A: When you look at some of the biggest prizes in fashion the criteria for application is that you have to have created fall/winter and spring/summer collection’s and I question that. How are we going to move forward and be more sustainable if the system punishes brands who are being more sustainable? They still say yes, we support sustainability, but supporting sustainability through and through also means they should look at things within their own criteria and adjust. We really need to move away from the old system of doing things and embrace transforming the industry. If I have a solid collection that is clearly trans-seasonal that can be worn throughout the year, by layering it up, if I have created a collection that is timeless then there is absolutely no reason to do three or four collections. However if I'm doing a special capsule collection that I'm collaborating on with a store that's a completely different story. I have a surplus of sketches, designs and patterns that I haven't developed so it's not that I can't design consistently. Designing four collections a year crates a lot of waste: take prototyping for example, that alone, in the sampling stage creates so much waste and for what? to have five collections where maybe only six or seven pieces from the collection are bought and all the others are discarded. That doesn't make sense to me. If I'm working with the BFC for instance and am on their platform and am showcasing one collection per year they should not penalise me from ever having any support from them for doing that. It's a more sustainable way for me to work and for the planet. If you penalise me that means you are saying that we only want you if you produce more and more and more and keeps you on a treadmill which is unsustainable.
Also the cost is significant, by the time you've finished one collection and delivered it, it's time for you start a new collection, yet the chances are you haven't even recovered your money from the last one. It’s endless.
When I look at some of the brands that have been there for years, like DVF for example, she still makes her wrap dresses every season and nobody complains. She makes a long one, a short one, long sleeves, ¾ sleeves, there are a few things she'll introduce, but otherwise it's all wrap dresses. I’m all for that, that's how it should be. Now obviously she's established enough that she doesn't have to rely on York Fashion Week to sell products, but this is how it should be for everyone. Last year showed me how showing during a particular Fashion Week is overrated and is not sustainable. Honestly if you're buying product at a certain price point, if you like it, you like it.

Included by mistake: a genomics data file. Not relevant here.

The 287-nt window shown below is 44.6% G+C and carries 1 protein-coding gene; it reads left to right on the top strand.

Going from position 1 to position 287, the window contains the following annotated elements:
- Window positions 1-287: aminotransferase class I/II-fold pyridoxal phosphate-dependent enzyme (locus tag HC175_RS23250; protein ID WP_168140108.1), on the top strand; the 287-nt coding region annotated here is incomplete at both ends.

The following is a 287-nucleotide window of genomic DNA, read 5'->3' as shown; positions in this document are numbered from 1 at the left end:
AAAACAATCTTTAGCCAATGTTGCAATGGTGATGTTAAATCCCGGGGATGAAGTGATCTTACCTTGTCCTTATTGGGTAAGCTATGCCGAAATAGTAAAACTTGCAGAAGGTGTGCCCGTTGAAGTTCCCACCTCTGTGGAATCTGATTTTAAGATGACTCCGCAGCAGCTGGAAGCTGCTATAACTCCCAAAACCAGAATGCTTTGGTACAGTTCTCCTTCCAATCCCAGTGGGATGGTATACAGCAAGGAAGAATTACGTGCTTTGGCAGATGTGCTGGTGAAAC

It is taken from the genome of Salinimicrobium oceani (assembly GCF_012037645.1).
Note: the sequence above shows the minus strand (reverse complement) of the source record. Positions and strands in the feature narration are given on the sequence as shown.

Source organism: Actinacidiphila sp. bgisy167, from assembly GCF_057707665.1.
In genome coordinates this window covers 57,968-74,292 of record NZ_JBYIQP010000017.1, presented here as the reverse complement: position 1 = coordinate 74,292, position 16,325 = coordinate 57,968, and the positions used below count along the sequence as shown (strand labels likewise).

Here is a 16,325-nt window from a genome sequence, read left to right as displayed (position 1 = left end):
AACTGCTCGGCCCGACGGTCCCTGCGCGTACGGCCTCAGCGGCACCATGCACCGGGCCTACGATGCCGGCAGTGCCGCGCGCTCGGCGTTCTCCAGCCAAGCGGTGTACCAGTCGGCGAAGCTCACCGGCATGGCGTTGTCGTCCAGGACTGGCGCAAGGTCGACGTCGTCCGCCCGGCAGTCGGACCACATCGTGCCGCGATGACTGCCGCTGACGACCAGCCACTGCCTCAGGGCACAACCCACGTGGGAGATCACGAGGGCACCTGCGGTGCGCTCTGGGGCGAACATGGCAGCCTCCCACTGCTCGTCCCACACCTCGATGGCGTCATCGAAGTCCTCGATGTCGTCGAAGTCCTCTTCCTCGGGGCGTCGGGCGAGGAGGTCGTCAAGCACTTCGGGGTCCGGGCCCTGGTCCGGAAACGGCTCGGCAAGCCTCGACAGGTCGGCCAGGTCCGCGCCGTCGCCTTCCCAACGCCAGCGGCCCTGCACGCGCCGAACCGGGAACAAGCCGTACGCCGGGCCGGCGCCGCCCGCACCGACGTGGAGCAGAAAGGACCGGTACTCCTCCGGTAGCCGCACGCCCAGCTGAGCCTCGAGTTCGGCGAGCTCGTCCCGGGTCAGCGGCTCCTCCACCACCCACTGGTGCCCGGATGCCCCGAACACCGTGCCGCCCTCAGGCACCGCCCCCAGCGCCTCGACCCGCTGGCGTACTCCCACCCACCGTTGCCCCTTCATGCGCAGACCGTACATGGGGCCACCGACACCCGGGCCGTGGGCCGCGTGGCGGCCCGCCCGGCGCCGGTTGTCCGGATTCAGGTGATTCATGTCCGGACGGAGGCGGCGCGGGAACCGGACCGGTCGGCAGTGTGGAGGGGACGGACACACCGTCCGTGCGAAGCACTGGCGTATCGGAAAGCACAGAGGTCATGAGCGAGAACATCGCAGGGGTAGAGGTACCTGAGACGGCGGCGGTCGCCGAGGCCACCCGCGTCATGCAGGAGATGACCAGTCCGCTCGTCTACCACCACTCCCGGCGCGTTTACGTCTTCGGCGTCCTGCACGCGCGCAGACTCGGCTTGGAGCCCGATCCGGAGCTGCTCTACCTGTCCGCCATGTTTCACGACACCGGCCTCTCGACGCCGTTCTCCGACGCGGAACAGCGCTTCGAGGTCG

It is so necessary to have a system overhaul and it needs to happen now.
D: For your latest collection The Pupil, it must have been refreshing to create the collection digitally.To know what people are liking the most and asking for the most, before you even start cutting the fabric.
A: It is, as technology is advancing, let's advance with it. I still have to make paper patterns for the pieces but then those paper patterns will be used for production. It was refreshing to understand the possibilities around 3D design. I got to experience it first in 2019 when I was invited to Helsinki Fashion Week. When I started my residency there I met the 3D artist that ended up collaborating with me for The Pupil. I was designing at a time when I was feeling beaten by life, I had been designing since the April and I was feeling defeated, we were a month into Covid and I suddenly found myself in a position where I was financially unstable. Yet there was this voice in my head that kept telling me, ‘you have to keep creating, you have to keep creating, you have to keep creating, don't stop creating, you need something to keep you inspired. Around us there was a lot of injustice, and talk of injustice on social media, as the months wore on the air was heavy in a way that I hadn't experienced in a long time. The pandemic, Black Lives Matter, looking at relationships around me and how they were changing because of Black Lives Matter. Also bringing up situations where I felt that there was a bit of injustice personally, that I had experienced, and I understood it was because of race, especially in our industry. Now maybe it's a bit different because a few people know my band name. I did an exercise where I'd have a friend who has a very European name, or English name, send an email on my behalf and would get an immediate response. If however I sent the email it was ignored but that's just one example. It is constant, if you are applying for jobs it happens, when you're looking for any opportunities it’s the same. Also coming from Africa, the attitude is, ‘but you guys are so backward’: you can’t make a judgement like that on an entire continent.
D: Africa is one of the richest continents on the planet.
A: Exactly, why do you think everybody is clamouring to get there. This whole time has brought up so many different experiences for me, how do I channel what I'm feeling and turn it into something positive? so that when I look back I can feel better about how I reacted to the situation. My first thought was what do we need and what can we do to improve our history and our society? The answer is to be more inclusive and to open up dialogue in a way that allows people to communicate. The communication won't always be loving for instance, but if it's something that I am directly involved in then I'm the one who gets to decide the tone. I can either calm the fire, or I can fan it.
D: It’s hard to be the person that people turn to for solutions because you don't always have the answer.